Insurance Law News: Payment of Ransom Not Contrary to Public Policy

The ruling of Masefield AG v. Amlin Corp. Member Ltd., 2010, EWHC 280 (Comm) by Mr. Justice Steel, delivered in the English Commercial Court on February 18, 2010, addressed the issue of whether the hijacking of the tanker Bunga Melati Dua by Somali pirates justified a claim under an open cover marine insurance policy for the actual total loss (ATL) of cargo, or alternatively its constructive total loss (CTL), notwithstanding that the cargo was eventually recovered. This matter arose out of the hijacking of the tanker in the Gulf of Aden on August 19, 2008 while on route from Sumatra to Rotterdam. The owners negotiated a ransom payment and the vessel, with surviving crew members and cargo, were released on September 29, 2008. Steel held that there had not been a CTL, as the cargo had not been abandoned within the meaning of the Marine Insurance Act of 1906 because “the shipowners and the cargo owners had every intention of recovery their property…” and, in light of the history of Somali hijackings, the ship owners had good reason to believe they would be successful in achieving recovery, precluding a finding that an ATL was unavoidable.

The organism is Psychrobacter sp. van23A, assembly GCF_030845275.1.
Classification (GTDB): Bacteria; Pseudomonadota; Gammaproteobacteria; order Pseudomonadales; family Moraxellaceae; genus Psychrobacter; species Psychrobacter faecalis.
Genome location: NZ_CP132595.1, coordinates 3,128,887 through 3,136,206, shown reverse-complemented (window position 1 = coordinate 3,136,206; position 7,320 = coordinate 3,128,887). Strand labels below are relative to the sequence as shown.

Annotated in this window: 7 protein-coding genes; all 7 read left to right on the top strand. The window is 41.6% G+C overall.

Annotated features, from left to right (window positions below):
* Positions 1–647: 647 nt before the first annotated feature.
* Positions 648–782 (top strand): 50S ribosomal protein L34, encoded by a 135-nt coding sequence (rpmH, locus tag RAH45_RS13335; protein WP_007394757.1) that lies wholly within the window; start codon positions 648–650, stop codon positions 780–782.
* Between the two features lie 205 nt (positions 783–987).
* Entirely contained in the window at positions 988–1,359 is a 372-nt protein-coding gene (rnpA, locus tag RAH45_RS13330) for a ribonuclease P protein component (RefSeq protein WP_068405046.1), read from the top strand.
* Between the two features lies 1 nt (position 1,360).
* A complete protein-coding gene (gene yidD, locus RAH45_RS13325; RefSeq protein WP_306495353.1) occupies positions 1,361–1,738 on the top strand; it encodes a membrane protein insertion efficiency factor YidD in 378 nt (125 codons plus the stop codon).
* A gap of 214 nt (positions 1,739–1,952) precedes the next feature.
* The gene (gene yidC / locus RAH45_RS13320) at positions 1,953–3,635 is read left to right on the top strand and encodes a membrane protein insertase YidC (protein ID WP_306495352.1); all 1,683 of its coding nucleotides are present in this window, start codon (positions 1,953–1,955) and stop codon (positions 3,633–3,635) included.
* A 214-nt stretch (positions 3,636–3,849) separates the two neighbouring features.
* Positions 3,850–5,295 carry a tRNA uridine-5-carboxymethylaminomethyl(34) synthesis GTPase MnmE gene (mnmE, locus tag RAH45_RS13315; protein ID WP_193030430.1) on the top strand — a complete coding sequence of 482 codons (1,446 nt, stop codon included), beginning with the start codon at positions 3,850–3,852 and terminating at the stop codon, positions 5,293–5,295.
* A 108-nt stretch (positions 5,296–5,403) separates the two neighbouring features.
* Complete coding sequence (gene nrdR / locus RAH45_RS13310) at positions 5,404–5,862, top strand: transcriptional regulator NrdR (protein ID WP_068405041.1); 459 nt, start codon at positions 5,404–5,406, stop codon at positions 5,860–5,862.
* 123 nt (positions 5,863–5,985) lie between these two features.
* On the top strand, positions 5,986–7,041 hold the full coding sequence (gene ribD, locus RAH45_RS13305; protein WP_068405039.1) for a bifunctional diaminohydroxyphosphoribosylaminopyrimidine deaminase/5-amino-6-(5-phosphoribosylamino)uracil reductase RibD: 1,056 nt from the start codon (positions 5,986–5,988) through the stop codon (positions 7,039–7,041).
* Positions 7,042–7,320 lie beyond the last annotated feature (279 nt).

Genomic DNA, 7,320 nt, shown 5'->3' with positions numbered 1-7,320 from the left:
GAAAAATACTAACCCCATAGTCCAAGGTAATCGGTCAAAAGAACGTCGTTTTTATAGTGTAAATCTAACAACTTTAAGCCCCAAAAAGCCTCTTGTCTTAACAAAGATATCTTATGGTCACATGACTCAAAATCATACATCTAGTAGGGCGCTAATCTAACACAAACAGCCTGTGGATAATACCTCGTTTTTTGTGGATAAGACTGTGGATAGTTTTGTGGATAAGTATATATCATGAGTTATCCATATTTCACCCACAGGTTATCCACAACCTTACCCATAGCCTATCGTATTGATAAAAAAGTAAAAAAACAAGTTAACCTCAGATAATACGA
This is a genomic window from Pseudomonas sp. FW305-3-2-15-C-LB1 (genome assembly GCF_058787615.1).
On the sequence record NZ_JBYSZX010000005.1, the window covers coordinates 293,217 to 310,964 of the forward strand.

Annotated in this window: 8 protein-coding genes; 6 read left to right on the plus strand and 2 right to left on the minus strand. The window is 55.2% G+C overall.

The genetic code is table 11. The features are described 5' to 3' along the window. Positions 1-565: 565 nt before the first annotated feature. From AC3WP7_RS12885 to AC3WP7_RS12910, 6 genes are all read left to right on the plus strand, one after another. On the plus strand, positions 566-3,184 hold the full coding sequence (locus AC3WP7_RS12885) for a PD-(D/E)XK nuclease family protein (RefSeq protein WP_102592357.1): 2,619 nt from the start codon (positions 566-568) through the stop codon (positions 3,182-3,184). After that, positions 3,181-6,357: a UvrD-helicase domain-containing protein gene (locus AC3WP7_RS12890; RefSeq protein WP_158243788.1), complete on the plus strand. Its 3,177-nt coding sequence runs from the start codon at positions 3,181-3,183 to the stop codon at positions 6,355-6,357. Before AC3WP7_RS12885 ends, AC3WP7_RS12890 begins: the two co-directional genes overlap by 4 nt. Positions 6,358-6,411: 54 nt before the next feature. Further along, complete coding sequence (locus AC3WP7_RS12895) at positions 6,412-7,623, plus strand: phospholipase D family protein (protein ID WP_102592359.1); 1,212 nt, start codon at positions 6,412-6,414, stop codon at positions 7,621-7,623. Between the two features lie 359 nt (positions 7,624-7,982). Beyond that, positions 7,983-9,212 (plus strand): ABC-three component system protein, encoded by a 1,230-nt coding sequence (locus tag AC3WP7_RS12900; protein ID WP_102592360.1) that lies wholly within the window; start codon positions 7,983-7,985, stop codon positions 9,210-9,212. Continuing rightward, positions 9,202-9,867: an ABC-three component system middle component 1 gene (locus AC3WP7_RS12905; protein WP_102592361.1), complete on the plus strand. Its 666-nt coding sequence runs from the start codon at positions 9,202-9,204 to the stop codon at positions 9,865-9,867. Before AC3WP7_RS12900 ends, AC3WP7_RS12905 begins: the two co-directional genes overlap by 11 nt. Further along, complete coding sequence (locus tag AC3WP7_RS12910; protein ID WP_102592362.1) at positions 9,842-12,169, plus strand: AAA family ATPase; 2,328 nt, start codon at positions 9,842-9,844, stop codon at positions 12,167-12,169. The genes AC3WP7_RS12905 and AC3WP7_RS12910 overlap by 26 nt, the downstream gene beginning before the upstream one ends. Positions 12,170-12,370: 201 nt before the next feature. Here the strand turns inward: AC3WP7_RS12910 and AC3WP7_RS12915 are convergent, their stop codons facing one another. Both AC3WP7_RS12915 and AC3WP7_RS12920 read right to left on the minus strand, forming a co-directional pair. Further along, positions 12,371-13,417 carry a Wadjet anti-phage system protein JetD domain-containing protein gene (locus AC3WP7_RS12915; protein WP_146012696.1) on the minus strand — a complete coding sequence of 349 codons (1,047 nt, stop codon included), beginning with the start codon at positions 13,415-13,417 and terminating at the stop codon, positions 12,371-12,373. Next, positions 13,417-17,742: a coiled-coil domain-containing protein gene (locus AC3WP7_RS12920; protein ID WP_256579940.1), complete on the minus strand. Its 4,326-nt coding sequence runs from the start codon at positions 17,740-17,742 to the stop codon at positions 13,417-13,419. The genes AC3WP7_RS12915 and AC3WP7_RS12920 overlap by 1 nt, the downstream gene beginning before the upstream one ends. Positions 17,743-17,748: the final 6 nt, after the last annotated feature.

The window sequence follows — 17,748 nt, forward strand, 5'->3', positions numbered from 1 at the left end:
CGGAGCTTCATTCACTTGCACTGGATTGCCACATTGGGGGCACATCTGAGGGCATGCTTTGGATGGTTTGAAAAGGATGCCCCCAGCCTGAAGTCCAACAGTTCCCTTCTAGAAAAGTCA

Steel further rejected claimant’s argument that the recovery of the ship, by way of payment of ransom, should be ignored because the payment of ransom, while not illegal under British law, is contrary to public policy. Steel expressed that payment of ransom was an appropriate action for the ship owners as there was no other feasible method available to rescue the surviving crew members. Refusing to categorically rule ransom payment as being against public policy, Steel reflected that such a qualification would have a catastrophic effect upon the kidnap and ransom insurance market.